When I heard that Médecins Sans Frontières had stopped accepting donations for the Tsunami, I was a little boggled. They claim to be an emergency relief organisation and if this were all they did, it’d be reasonable of them to let the purse-opening public know that the emergency had been sufficiently bankrolled. But what had held MSF in my high esteem for so long was that they went beyond the mandate of ordinary relief groups, such as CARE, by getting political, and pointing out structural constraints to the delivery of emergency medical aid. South Africa’s Zapiro can point these out fairly astutely.
Seems a little strange that MSF should lose the plot so spectacularly. So, if you were thinking of donating to them for the Tsunami, and find yourself unable to, do think about sending your cash to Via Campesina. They don’t pretend to be as comprehensive or as well funded as the international aid agencies, but they’re on the ground now because they were there last year, and they’ll be there for years to come. Here’s an example of what they’re up to in their latest newsletter.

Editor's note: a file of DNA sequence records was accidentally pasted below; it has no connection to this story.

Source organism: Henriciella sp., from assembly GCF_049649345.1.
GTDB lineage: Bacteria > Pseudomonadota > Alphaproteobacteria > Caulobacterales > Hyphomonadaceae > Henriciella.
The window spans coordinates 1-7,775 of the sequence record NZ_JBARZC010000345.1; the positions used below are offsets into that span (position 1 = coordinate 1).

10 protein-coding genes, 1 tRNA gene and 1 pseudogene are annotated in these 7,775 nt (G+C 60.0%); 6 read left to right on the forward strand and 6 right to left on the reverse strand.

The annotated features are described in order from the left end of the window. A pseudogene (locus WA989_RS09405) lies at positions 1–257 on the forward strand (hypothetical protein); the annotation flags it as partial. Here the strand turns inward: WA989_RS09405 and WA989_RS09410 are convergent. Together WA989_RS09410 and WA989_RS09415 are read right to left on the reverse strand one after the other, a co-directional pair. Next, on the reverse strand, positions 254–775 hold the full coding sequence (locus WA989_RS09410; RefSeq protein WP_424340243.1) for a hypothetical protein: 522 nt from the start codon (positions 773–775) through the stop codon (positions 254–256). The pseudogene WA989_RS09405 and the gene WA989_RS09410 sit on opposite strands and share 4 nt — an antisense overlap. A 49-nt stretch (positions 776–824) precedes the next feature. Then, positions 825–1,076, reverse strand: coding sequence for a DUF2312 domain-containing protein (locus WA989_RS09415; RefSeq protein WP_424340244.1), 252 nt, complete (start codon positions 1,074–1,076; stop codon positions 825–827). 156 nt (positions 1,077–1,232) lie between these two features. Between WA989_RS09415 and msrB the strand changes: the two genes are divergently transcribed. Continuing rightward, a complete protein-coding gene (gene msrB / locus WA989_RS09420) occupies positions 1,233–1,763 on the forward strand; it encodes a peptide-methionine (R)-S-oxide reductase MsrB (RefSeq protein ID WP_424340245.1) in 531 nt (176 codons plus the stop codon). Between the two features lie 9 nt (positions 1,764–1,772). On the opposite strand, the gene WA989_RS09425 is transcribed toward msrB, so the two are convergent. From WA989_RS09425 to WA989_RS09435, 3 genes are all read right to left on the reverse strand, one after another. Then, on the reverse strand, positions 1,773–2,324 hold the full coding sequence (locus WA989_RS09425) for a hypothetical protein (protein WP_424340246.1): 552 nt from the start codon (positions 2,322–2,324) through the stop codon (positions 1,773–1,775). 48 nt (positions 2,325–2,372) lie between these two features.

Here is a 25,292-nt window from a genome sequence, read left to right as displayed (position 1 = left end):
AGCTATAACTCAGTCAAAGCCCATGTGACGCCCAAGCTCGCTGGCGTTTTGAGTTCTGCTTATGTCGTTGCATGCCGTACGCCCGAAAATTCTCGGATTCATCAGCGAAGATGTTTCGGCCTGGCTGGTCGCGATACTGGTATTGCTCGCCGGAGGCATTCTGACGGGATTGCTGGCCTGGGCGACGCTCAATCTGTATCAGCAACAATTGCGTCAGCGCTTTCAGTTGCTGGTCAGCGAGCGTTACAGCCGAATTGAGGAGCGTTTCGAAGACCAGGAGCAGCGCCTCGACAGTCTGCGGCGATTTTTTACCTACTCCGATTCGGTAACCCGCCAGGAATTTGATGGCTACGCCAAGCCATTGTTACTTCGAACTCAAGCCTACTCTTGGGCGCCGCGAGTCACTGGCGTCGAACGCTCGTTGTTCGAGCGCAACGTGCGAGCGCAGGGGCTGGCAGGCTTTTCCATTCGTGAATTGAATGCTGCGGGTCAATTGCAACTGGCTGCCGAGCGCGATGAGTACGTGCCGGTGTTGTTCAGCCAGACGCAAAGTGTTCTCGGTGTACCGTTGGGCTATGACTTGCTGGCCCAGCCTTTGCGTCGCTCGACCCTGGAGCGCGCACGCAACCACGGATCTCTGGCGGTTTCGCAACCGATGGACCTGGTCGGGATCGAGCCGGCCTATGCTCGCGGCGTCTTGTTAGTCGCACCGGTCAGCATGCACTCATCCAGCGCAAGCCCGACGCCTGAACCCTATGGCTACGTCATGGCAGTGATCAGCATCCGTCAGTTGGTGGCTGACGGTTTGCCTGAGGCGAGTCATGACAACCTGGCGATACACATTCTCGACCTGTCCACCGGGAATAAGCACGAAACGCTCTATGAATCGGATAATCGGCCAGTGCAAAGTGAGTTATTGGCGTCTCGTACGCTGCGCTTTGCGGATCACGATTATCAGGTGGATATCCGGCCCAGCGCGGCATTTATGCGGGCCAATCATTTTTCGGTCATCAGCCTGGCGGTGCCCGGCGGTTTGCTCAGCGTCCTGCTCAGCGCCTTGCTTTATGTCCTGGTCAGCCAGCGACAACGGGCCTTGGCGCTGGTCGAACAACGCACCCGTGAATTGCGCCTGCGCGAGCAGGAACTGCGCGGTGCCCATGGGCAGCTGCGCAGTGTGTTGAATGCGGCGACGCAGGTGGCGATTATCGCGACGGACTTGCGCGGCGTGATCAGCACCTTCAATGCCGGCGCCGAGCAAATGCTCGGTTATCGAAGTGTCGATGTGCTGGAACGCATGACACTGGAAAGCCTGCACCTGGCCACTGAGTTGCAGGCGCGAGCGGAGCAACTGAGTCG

On the one hand, a lot of donated instant noodles, biscuits, medicine, clothes, milk, etc., is arriving at the airports, but they still have not been distributed because of the lack of coordination in the government bureaucracy.. On the other hand, fresh food is coming from the farmers who are members of the Via Campesina-member (Indonesian National Peasant federation (FSPI) in North Sumatra province, and from other local farmer groups. We think this is the best kind of food for refugees and other people who are still alive in Aceh and North Sumatra. Tomorrow we will start sending in food like bananas, cassava, fruits, rice, chilli, potatoes, and fresh vegetables, plus cooking tools, and will continue to send clothes, infant formula, drinking water and burial tools, via our civil society coordination center in Banda Aceh and Langsa.